|The Angel||Michael||verse 7|
Protestant Commentators only want to identify the Woman as The Church but it doesn't make sense for the other signs to represent a specific individual or entity without the Woman also being a certain person as well. Their refusal to recognize Mary as "the Woman" can only be explained as anti-Mary prejudice.
There will be a fourfold victory over Satan: 1) Salvation: for the human race, 2) power over Satan, 3) empire: the Kingdom is established, 4) all authority for Christ the King of the Kingdom of heaven on earth = the universal Catholic Church. Those who share in Christ's victory over Satan are the martyrs who spent their lives in the service of the Lamb. They did not die or suffer in vain but are partakers in the victory because they conquered the Dragon by the blood of the Lamb which recalls what Jesus said in John 12:25, "Who loves his life loses it, and whoever hates his life in this world will preserve it for eternal life."
Responsorial Psalm, Judith 13:18bcde, 19 ~ Blessed
Daughter of Zion
The response is: "You are the highest honor of our race."
"18 bcd Blessed are you, daughter, by the Most High God, above all women on earth; and blessed be the LORD God, the creator of heaven and earth ...
19 Your deed of hope will never be forgotten by those who tell of the might of God."
The heroine Judith is a biblical type of the Blessed Virgin Mary. A biblical type is "A biblical person, thing, action, or event that foreshadows new truths, new actions, or new events. In the Old Testament, Melchizedech and Jonah are types of Jesus Christ. A likeness must exist between the type and the archetype, but the latter is always greater. Both are independent of each other" (Catholic Dictionary, John A. Hardon, S.J.).
The typology of Judith and Mary:
The Gospel of Luke 1:26-38 or 1:39-47 ~ The announcement of Jesus' birth (the Annunciation)
26 In the sixth month, the angel Gabriel was sent from God to a town of Galilee called Nazareth, 27 to a virgin betrothed to a man named Joseph, of the house of David, and the virgin's name was Mary. 28 And coming to her, he said, "Hail, favored one [greetings/rejoice, has been graced]! The Lord is with you." 29 But she was greatly troubled at what was said and pondered what sort of greeting this might be. 30 Then the angel said to her, "Do not be afraid, Mary, for you have found favor with God. 31 Behold, you will conceive in your womb and bear a son, and you shall name him Jesus. 32 He will be great and will be called Son of the Most High, and the Lord God will give him the throne of David, his father, 33 and he will rule over the house of Jacob forever, and of his kingdom there will be no end." 34 But Mary said to the angel, "How can this be, since I have no relations with a man?" 35 And the angel said to her in reply, "The Holy Spirit will come upon you, and the power of the Most High will overshadow you. Therefore the child to be born will be called holy, the Son of God. 36 And behold, Elizabeth, your relative, has also conceived a son in her old age, and this is the sixth month for her who was called barren; 37 for nothing will be impossible for God." 38 Mary said, "Behold, I am the handmaid of the Lord. May it be done to me according to your word." Then the angel departed from her. 39 During those days Mary set out and traveled to the hill country in haste to a town of Judah, 40 where she entered the house of Zechariah and greeted Elizabeth. 41 When Elizabeth heard Mary's greeting, the infant leaped in her womb, and Elizabeth, filled with the Holy Spirit, 42 cried out in a loud voice and said, "Most blessed are you among women, and blessed is the fruit of your womb. 43 And how does this happen to me that the mother of my Lord should come to me? 44 For at the moment the sound of your greeting reached my ears, the infant in my womb leaped for joy. 45 Blessed are you who believed that what was spoken to you by the Lord would be fulfilled." 46 And Mary said: "My soul proclaims the greatness of the Lord; 47 my spirit rejoices in God my savior.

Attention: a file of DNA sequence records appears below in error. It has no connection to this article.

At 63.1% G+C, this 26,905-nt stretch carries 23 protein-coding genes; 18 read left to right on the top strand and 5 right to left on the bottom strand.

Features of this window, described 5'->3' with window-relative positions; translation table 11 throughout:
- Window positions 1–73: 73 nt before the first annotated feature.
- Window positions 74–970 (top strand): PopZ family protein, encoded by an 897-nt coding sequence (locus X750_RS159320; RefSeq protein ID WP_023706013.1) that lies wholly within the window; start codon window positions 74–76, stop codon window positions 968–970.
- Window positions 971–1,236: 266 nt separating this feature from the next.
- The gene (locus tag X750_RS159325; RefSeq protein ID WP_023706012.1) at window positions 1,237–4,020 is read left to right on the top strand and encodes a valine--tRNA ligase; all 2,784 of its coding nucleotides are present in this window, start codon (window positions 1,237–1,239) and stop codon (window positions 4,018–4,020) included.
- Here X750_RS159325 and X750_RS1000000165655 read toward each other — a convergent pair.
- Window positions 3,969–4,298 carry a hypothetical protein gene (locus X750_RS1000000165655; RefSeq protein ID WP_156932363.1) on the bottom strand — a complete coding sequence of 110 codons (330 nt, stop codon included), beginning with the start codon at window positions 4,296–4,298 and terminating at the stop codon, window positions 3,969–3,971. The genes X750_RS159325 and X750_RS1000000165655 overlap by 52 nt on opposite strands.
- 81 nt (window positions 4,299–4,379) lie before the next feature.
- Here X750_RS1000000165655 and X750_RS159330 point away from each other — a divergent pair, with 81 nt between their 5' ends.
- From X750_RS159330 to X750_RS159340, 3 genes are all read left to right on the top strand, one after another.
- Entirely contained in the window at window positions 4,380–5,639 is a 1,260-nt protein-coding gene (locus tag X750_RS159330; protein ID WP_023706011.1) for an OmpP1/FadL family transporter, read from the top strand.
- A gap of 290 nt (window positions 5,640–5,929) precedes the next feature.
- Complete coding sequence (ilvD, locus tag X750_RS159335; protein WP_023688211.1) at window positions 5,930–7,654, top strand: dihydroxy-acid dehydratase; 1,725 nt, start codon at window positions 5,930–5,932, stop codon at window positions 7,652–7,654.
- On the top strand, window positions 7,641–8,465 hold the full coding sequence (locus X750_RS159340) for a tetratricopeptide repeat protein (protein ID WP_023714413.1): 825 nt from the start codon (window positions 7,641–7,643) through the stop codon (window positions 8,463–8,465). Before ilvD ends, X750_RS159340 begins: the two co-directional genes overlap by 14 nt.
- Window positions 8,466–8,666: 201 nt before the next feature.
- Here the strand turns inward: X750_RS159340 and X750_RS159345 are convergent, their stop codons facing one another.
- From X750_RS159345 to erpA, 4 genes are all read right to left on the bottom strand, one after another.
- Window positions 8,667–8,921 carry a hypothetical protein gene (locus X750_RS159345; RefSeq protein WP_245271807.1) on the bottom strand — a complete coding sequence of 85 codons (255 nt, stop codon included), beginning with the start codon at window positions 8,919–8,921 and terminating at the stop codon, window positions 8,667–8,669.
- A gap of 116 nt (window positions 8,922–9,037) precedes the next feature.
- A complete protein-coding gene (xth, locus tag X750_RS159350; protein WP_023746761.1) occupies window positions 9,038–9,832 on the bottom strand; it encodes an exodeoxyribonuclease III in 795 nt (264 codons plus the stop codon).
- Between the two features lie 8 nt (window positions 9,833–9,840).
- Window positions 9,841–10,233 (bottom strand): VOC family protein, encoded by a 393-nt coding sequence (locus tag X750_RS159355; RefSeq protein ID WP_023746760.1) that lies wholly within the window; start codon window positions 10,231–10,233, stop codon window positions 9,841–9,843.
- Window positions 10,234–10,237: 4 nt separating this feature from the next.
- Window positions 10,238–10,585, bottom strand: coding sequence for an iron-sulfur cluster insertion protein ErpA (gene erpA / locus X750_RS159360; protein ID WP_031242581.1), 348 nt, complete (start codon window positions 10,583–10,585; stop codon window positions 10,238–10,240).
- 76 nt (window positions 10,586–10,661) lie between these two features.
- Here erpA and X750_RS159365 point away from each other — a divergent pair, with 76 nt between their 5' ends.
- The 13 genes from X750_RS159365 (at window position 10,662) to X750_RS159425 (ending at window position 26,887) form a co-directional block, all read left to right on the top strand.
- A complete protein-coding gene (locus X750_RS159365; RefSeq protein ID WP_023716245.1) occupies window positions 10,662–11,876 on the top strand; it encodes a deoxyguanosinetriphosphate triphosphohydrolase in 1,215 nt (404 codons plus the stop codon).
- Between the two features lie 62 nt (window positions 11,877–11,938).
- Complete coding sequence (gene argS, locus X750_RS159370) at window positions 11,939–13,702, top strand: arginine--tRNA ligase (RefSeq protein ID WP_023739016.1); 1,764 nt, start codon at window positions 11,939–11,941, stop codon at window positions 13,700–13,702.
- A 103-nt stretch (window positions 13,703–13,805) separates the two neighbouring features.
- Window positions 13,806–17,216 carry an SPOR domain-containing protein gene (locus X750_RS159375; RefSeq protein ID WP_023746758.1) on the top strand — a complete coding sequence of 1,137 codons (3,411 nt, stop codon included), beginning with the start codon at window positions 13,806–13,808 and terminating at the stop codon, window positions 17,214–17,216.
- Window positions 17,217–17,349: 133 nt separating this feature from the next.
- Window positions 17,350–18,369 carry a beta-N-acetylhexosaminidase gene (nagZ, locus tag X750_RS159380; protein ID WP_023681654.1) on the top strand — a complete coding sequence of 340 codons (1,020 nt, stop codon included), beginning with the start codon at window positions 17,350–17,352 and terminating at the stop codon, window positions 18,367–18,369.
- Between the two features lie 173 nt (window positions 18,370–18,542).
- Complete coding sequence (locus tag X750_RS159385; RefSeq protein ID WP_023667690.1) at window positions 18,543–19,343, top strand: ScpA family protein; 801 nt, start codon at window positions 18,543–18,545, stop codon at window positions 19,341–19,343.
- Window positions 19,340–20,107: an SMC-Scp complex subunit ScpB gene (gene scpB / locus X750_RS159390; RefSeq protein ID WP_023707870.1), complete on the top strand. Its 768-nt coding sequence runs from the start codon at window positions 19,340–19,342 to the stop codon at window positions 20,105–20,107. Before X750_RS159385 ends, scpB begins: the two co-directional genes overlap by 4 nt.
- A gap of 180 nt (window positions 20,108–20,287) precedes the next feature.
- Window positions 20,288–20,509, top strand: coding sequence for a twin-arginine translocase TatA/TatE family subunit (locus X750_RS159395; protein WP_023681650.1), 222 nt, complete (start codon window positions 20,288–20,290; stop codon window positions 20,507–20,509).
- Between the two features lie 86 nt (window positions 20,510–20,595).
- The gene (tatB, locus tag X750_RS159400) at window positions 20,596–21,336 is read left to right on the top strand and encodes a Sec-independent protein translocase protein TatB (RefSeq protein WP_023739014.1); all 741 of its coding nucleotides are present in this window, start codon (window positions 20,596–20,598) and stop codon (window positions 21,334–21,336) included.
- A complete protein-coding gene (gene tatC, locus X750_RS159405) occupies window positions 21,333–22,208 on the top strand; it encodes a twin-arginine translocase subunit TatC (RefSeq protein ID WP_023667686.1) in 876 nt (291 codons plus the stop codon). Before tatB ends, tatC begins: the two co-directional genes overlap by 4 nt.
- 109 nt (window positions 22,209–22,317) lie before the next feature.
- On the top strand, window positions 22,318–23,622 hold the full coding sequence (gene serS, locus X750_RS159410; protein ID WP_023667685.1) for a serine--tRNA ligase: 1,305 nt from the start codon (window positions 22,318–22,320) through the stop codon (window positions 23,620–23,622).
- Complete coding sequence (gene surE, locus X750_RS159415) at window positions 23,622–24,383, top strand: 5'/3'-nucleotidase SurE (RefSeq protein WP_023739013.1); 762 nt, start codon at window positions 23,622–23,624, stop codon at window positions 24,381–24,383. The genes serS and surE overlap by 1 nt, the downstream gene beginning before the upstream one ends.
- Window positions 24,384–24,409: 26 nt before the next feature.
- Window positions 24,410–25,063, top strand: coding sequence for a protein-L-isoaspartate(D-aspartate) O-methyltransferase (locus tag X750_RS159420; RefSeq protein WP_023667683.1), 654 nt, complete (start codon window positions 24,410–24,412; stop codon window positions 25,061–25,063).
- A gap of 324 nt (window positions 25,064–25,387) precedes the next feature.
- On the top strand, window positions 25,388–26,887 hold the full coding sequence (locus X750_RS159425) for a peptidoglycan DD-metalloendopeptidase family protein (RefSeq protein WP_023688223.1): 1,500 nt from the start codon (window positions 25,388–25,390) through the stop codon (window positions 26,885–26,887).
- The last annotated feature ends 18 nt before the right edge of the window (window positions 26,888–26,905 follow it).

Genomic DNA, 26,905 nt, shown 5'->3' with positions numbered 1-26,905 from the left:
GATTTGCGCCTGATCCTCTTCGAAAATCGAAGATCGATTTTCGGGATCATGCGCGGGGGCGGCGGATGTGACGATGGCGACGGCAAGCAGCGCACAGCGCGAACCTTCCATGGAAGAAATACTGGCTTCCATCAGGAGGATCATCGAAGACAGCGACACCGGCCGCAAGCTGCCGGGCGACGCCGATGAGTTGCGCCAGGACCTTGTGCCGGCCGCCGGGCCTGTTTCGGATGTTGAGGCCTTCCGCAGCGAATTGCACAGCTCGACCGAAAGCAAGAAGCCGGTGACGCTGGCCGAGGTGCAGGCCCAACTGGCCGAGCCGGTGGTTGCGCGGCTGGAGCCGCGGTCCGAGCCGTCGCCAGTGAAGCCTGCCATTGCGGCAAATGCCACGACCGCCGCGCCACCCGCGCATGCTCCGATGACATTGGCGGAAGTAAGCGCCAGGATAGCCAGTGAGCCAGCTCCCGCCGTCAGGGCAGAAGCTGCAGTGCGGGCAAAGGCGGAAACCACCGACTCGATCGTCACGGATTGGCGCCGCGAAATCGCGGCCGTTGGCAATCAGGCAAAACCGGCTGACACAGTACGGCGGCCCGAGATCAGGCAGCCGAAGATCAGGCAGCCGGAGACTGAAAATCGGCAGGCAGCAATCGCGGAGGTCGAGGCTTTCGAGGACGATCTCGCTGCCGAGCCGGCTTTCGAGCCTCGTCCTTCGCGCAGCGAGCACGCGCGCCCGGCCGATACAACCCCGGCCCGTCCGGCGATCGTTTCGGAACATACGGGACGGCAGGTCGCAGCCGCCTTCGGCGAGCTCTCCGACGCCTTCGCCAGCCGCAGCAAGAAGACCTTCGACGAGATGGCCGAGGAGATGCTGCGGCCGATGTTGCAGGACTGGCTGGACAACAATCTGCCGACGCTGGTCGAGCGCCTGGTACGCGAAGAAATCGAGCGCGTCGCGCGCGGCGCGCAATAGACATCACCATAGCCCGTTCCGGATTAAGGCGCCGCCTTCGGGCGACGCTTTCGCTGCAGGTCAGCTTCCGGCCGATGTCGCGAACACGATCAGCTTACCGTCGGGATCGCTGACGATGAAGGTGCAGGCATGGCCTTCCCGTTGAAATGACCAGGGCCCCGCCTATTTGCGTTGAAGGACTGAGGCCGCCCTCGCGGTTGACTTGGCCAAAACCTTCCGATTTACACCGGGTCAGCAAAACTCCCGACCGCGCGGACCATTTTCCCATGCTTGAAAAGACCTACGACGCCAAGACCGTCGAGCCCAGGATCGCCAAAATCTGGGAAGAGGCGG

[..] = literal translation (Fitzmyer, The Gospel According to Luke, page 345-46).
Luke 1:26-27 In the sixth month, the angel Gabriel was
sent by God to a town in Galilee called Nazareth, 27 to a virgin betrothed to a man named
Joseph, of the House of David; and the virgin's name was Mary.
It is the sixth month of Elizabeth's pregnancy (5 months as we count), the angel Gabriel was sent by God to a virgin named Mary. In Hebrew her name is Miriam. Mary lived in the insignificant village of Nazareth in the lower Galilee. Nazareth is located just north of the fertile Jezreel Valley, 15 miles east from the Sea of Galilee, and 20 miles from the Mediterranean Sea to the west.
Mary's son is to be the Davidic heir to the covenant God
made with David (2 Sam 7:16) and the "new Moses" promised by the prophets. He
will be the new law-giver, the new liberator, and God's supreme prophet that
was promised to Moses in Deuteronomy 18:18-20.
Notice that St. Luke makes a clear statement of Mary's virginity, using the Greek word "virgin," twice in this passage. It is the same Greek word (parthenos) for "virgin" that is used in the prophecy of the Old Testament Greek Septuagint (traditionally abbreviated as LXX) translation of Isaiah 7:14, a prophecy that designates "the" virgin and not "a" virgin (see the quotation from Isaiah 7:14 and St. Matthew's fulfillment statement and quote of the same passage above).